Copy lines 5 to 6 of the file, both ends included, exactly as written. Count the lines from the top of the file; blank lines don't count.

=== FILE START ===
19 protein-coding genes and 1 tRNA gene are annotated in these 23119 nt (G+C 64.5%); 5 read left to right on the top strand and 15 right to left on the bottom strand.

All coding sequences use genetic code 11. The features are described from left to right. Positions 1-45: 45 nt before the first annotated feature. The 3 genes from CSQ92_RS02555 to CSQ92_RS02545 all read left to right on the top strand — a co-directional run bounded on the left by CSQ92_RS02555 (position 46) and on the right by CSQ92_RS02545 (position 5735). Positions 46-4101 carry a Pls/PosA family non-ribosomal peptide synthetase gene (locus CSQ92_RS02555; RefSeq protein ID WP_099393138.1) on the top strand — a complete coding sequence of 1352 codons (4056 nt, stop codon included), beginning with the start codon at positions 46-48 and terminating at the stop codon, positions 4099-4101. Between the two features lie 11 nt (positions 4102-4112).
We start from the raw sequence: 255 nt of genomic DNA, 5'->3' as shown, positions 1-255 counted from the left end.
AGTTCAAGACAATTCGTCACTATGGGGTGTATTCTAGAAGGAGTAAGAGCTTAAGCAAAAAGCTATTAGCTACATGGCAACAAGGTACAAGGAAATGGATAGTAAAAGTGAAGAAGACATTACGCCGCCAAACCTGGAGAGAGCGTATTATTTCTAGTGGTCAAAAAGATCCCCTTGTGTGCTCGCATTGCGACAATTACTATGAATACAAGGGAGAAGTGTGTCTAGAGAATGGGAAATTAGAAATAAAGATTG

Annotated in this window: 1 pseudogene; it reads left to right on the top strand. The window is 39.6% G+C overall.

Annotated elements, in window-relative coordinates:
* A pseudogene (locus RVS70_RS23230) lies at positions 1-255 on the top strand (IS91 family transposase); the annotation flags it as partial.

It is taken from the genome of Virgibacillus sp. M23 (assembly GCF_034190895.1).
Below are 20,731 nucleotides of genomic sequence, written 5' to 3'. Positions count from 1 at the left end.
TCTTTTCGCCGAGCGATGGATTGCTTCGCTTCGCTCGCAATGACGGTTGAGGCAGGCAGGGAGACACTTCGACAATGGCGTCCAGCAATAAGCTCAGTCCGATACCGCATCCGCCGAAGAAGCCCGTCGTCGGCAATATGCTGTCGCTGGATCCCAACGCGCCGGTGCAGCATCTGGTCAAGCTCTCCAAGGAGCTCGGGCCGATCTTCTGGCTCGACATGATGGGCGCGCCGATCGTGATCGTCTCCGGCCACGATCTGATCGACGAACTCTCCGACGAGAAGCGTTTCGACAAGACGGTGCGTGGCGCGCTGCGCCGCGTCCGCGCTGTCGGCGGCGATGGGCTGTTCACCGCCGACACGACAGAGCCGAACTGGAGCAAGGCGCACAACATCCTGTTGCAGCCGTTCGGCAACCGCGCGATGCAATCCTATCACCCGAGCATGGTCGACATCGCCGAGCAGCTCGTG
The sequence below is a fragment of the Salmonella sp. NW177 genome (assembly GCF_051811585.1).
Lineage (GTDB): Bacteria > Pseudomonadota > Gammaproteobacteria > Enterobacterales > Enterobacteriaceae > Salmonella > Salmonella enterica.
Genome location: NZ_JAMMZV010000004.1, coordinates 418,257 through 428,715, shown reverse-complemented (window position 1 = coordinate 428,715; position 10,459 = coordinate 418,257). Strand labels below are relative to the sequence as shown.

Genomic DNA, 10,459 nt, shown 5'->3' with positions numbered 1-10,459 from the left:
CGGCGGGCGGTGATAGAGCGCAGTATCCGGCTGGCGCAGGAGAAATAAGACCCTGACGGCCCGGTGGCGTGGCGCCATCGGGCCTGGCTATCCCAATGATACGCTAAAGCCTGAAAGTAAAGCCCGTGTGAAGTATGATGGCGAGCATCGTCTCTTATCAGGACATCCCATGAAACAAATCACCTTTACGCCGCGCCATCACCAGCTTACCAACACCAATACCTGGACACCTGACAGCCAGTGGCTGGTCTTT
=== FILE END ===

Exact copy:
Annotated in this window: 1 pseudogene; it reads left to right on the top strand. The window is 39.6% G+C overall.

Annotated elements, in window-relative coordinates: